Wednesday, April 22, 2015
1. Your Photos Look Like Cable TV When the Antenna Lost Signal
Grainy. Blurry. Static. Is that a picture of your cat or a squirrel on the windowsill?
2. You Have to Keep it Charging at all Times
You keep telling yourself it’s normal. But it’s not. How does 100% battery become 12% so fast?!
3. The Screen Looks Like a Jig-Saw Puzzle
Everyone drops his or her phone once in a while. It falls in slow motion, and all you can do is cover your eyes and brace for impact. Some get lucky with just a ding, but others aren’t so fortunate. You’ve texted on a cracked screen long enough. The solution is clear. And so is a new screen.
4. People Refer your Phone as a Brick
Phones used to be big, then got small, then really small, and now they’re big again. Weird. But back then, big meant thick. Kind of like… a brick. If you can throw your phone against the wall (admit it, you’ve done this) just to see what happens, it might be time to lay down the brick.
5. Your Phone Spent the Night in a Bag of Rice
Maybe you dropped it in the pool. Or a puddle. Or your youngest child is in the “Will it flush?” phase. Somehow, a bag of rice brought your phone back to life. But be warned, your phone has an expiration date. You won’t know when or where, but that rice might not help next time.
Does anyone still have a beeper? Besides doctors?
Straight Talk has a wide selection of smart phones with powerful cameras, sleek designs, and beautiful displays. But if you just can’t let go yet, our BYOP (Link to BYOP on website) program lets you bring your phone with you. Can’t help with beepers though… How did you know when it was time for a new device? Share on our Facebook, Twitter, and Instagram pages.
Surpassing Verizon, TracFone notches 1.1M net adds in Q4
Feb. 9 2011 - 6:03 pm - América Móvil's TracFone MVNO service netted a whopping 1.1 million new subscribers in the fourth quarter of 2010, finishing the period with a total of 17.7 million subscribers.
TracFone's net adds put it in the same league as some of the nation's Tier 1 wireless carriers. For example, Verizon Wireless (NYSE:VZ ), the nation's largest wireless carrier, recorded 955,000 total net customer additions in the fourth quarter, ending the period with 102.2 million "total wireless connections."
Such a comparison isn't completely fair, however. TracFone doesn't operate its own wireless network--instead, as an MVNO, the company essentially piggybacks on the networks of Verizon , AT&T Mobility (NYSE:T ) and T-Mobile USA, reselling their services under TracFone's brands, which include Straight Talk, Net10 and others. Thus, TracFone's net customer additions are also counted by its host carriers under their "wholesale" column.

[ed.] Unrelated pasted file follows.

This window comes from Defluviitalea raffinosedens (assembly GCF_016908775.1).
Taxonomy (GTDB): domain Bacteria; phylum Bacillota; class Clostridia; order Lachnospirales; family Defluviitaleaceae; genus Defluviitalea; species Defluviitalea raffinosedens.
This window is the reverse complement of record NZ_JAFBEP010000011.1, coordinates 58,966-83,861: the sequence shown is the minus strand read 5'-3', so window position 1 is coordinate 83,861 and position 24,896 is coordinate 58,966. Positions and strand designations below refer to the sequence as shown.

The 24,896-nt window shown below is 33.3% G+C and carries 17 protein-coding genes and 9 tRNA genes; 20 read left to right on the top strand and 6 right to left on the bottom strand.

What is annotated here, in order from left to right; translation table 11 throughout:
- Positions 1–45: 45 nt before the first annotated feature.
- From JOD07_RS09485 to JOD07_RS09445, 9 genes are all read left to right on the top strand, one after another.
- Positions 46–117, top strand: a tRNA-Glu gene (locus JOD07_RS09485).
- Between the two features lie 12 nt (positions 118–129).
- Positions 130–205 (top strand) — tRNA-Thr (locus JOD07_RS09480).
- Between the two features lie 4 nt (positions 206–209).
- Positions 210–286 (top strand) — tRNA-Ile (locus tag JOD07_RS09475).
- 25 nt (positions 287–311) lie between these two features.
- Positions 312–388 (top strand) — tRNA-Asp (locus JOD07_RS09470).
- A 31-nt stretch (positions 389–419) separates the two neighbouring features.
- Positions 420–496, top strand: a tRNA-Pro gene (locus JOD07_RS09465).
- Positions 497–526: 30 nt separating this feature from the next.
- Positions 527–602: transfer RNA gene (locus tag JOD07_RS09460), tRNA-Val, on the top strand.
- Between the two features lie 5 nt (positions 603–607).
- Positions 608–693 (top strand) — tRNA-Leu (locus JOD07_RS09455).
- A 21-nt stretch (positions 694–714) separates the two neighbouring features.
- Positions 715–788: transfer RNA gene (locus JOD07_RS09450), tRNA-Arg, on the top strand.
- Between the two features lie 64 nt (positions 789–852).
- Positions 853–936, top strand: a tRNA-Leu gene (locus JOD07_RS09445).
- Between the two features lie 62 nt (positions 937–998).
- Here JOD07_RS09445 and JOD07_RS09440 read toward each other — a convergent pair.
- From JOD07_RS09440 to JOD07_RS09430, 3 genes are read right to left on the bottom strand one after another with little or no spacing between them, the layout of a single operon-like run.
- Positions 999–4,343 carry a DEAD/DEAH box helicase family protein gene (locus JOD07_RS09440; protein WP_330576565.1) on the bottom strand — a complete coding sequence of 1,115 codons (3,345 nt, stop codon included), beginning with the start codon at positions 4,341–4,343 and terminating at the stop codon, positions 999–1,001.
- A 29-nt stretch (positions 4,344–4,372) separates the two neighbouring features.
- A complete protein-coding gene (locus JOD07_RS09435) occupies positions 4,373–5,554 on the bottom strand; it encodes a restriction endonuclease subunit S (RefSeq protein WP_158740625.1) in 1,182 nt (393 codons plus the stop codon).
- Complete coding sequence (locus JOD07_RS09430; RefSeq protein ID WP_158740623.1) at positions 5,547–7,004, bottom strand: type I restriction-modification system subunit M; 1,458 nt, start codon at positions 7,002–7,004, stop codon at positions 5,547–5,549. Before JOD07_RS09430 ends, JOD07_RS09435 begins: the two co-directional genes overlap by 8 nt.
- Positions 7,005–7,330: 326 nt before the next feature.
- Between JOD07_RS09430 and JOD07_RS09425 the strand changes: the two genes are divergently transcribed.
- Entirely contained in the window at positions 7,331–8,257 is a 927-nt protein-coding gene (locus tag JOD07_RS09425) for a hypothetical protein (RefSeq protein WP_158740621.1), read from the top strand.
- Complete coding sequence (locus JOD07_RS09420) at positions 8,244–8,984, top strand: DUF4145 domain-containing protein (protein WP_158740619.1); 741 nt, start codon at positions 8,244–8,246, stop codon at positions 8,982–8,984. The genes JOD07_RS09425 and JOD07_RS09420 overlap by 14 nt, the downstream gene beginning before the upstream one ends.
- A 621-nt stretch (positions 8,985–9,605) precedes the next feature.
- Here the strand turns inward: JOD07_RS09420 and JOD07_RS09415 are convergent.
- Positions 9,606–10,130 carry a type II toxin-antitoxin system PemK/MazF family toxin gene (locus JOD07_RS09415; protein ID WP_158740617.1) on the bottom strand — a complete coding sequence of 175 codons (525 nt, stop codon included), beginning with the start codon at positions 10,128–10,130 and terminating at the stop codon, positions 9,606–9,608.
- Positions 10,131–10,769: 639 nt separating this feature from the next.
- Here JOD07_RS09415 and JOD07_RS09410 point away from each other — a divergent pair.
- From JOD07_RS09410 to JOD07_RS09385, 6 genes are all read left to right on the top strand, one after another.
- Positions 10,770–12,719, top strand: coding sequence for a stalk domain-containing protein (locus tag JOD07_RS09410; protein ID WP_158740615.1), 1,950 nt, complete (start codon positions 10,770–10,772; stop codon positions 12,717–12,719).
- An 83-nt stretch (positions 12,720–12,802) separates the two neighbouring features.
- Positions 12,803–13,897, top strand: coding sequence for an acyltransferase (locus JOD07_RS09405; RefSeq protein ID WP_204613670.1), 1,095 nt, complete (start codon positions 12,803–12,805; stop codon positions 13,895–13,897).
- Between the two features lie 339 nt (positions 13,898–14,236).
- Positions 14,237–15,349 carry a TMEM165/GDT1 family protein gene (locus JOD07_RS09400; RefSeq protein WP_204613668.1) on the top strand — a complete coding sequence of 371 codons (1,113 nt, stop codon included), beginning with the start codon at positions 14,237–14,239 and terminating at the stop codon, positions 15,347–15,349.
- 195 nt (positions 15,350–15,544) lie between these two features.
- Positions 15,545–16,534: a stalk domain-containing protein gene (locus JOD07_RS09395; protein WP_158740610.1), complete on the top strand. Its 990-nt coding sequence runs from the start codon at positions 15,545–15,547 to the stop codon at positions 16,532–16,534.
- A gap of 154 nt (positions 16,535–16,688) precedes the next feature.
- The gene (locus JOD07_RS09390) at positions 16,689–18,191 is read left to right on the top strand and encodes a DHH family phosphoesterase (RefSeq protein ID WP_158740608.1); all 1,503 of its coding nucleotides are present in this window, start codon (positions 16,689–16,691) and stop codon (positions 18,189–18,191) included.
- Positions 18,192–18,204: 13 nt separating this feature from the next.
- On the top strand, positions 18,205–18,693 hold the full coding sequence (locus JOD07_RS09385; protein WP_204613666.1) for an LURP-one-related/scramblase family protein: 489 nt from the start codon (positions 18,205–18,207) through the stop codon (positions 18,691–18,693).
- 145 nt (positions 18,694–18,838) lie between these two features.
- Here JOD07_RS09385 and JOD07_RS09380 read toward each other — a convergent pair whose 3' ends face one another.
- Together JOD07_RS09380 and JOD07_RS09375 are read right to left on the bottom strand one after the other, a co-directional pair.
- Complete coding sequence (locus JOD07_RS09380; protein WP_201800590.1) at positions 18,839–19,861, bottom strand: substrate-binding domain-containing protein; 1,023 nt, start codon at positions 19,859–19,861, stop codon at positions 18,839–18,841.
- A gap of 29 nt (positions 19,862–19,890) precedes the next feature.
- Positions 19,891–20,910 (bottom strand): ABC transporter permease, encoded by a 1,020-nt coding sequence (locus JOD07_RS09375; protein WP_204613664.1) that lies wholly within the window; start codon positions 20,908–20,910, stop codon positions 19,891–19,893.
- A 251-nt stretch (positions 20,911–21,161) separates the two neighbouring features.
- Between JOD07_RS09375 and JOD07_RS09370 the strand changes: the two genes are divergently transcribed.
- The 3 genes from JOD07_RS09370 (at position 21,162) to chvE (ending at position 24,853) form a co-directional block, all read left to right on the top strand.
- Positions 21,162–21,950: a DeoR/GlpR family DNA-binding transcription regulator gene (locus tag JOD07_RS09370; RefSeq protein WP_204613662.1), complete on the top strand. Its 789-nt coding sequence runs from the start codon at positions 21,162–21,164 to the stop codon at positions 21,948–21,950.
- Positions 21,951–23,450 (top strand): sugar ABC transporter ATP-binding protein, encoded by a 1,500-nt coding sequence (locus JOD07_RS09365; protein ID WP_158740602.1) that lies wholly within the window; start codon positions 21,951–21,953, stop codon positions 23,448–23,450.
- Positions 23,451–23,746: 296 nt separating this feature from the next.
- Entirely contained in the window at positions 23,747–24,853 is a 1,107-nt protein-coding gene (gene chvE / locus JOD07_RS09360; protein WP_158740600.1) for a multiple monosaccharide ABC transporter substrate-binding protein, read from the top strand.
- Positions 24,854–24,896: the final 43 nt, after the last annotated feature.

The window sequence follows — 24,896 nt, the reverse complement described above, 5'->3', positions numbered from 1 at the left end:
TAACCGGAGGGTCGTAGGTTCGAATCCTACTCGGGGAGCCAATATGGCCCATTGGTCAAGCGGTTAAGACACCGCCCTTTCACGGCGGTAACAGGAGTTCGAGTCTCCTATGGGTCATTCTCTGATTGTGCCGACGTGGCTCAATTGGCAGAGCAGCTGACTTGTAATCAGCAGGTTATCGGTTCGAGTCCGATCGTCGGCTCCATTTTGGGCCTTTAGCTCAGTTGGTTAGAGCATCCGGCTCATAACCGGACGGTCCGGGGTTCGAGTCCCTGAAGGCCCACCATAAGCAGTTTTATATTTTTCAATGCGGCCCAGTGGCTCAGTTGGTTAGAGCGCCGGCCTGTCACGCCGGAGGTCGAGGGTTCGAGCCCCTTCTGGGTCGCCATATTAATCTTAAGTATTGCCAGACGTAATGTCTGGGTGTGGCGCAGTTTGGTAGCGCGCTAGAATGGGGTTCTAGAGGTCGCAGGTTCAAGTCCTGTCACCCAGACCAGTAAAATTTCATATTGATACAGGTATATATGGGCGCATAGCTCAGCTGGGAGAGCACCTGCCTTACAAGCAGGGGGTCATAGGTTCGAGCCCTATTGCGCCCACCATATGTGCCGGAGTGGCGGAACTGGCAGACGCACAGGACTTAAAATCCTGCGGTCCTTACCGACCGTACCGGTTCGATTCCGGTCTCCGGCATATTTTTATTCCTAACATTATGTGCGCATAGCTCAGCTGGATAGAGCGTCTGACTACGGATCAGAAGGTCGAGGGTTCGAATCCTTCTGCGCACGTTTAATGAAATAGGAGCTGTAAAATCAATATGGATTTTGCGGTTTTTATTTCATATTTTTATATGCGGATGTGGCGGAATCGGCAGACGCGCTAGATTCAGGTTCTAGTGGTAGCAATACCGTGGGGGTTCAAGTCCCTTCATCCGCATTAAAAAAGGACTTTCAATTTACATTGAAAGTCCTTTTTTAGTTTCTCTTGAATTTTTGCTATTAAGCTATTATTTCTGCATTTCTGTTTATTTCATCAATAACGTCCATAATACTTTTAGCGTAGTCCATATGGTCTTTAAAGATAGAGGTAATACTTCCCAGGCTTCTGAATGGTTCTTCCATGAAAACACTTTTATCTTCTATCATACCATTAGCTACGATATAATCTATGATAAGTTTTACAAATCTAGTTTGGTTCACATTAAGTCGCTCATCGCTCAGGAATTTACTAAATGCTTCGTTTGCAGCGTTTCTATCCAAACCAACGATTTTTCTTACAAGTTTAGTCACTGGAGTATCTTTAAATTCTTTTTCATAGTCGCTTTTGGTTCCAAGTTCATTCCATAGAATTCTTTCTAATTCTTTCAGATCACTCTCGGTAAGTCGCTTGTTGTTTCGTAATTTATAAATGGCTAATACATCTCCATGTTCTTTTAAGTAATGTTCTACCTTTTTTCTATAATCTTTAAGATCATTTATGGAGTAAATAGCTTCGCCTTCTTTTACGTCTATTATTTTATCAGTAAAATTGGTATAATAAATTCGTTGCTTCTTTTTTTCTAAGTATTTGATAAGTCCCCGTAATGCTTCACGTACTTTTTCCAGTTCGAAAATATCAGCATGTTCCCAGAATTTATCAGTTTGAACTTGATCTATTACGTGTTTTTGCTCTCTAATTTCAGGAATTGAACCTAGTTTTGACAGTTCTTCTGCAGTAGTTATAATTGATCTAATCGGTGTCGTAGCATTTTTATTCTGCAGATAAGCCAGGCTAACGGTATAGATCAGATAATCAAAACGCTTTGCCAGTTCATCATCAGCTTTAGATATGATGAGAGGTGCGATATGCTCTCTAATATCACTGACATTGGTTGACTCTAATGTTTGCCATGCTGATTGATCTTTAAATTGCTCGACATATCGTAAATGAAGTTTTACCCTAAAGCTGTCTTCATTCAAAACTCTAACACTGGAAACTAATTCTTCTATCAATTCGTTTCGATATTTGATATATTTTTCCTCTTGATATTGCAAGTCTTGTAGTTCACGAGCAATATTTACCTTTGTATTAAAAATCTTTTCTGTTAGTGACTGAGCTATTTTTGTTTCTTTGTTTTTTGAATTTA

Nonetheless, TracFone's stellar growth is notable. The company has grown its U.S. subscriber base from 14.4 million in December of 2009 to 16.7 million in September 2010 to 17.7 million at the end of the fourth quarter of last year.
As for TracFone's subscriber metrics, the company's minutes of use skyrocketed 219 percent year over year, from 94 in the fourth quarter of 2009 to 300 in the fourth quarter of 2010. TracFone attributed the growth to its Straight Talk unlimited service. TracFone's average revenue per user grew from $10 to $14 during the same period while its churn remained relatively unchanged at around 4 percent.
Read the full story here.
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Whether you talk, text or send and receive data, Straight Talk's got you covered.
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CTIA-The Wireless Association's statement on usage and cost for mobile phone calls
WASHINGTON, DC – CTIA-The Wireless Association® issued the following statement today in response to the OECD Communications Outlook report on usage and cost for mobile phone calls:
The headline from the recently released OECD Communications Outlook report reads that Finland, the Netherlands, and Sweden have the lowest prices for mobile phone calls among OECD countries, while the highest prices were found in Canada, Spain, and the United States. But since U.S. consumers enjoy the lowest per minute rates of all of the OECD countries, what today’s OECD report really shows is that some international comparisons just don’t make sense – especially when built on flawed assumptions.
The real story is buried on page 275 of the OECD report which states:
“It is important to note again that the OECD calling pattern in the basket can be significantly different than common calling profiles in a specific country. For example, the high-usage OECD basket includes 1,680 outgoing voice calls per year while users in the United States average 9,600 minutes of voice calls (combined incoming and outgoing) per year. In this case the basket provides the cost of buying exactly the calls and messages in the OECD basket rather than what may be considered a ‘typical’ bundle in the market.”
Read the full article here.